Four of My Favorite Product Designs in Japan

I subconsciously evaluate everything I touch and use. Its presentation, efficiency, ease-of-use, and all the emotions I feel by interacting with it. Living and traveling in Japan for a month, I found that here, even some of the most mundane and inconspicuous everyday products have been labored over to tailor to my needs.

Check out some of my favorite examples of modest and brilliant product designs that I was really impressed with.
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Kaze no Yakata (風の館)

June 8th, Wednesday in Japan Standard Time, I took the long bus ride and arrived at Philosopher’s Path again. I promised myself last time when I walked out of Kaze no Yakata, just after closing time, that I’d do my research and purchase some of these incredible mobiles. Here I was, examining these fairy-like objects. After some 30 minutes of agonizing decision process, I asked the lady to take my order.
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Touring Kyoto

They say Kyoto is the center of Japan’s history. Among the priceless artifacts, I was most interested in traditional buildings of all kinds – temples, shrines, stores, houses, wells, gates – and their unique simplicity and naturalness characteristic of Japanese architecture.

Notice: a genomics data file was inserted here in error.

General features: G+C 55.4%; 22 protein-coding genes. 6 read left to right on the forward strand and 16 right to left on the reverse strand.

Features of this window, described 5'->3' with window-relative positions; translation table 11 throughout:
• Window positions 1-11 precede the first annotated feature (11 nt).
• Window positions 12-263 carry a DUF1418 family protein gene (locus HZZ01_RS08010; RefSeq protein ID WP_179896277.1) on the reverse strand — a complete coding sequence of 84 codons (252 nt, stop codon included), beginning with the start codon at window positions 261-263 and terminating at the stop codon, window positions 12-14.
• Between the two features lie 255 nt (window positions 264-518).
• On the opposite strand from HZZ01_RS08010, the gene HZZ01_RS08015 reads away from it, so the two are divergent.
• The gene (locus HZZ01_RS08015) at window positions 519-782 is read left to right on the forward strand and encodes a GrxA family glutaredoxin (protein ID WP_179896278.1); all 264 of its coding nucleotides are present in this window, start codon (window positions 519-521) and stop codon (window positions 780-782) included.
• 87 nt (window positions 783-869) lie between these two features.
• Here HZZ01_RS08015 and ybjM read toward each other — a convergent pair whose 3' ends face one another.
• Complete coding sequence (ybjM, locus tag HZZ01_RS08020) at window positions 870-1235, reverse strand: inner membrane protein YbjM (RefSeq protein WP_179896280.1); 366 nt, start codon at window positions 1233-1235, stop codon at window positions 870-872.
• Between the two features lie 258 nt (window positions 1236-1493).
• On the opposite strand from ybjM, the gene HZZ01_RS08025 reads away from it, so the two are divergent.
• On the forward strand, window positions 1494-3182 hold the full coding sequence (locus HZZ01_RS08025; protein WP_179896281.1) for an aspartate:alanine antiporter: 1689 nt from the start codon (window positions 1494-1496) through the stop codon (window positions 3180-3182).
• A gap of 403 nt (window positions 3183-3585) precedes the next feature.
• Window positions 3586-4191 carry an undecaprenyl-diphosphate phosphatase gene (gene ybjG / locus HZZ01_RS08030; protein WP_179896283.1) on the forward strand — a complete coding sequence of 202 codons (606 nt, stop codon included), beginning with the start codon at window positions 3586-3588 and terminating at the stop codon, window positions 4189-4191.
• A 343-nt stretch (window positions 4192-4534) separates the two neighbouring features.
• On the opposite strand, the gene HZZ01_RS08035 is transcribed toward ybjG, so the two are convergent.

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Aspiration

I decided to take a stroll. It’s only the fourth day since I got back from New York and I’ve already run out of stuff to do. That’s obviously not including my pile of school assignments.

The weather was fantastic. The sun was warm and bright; I felt like a budding plant stretching for his first day of spring.

My house is conveniently near Hillcrest Park. And regrettably this was only my third time there. Families and kids usually go there to sit around and play sports on weekends. It’s a peaceful space where you go to forget daily worries, or ponder on them for a while. I was the only one on the road, but I could hear laughter echoing from afar where kids were playing soccer and baseball. Surprisingly, two timid looking kids took me by surprise.
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Strolls in New York

Part 1: Clouds and Clams

Five hours into flying above the clouds, the plane finally started lowering. The pilot informed us about the windy conditions and weather around JFK airport. My body was sorely in need of some good stretching.

New York wasn’t as cold as I thought. I packed as much as I need into one backpack and skipped all baggage check-in lines to minimize what I call “baggage exhaustion”. By the time I stepped on the familiar ground, my phone was nearly dead from my intense use on my BART trip to the airport.
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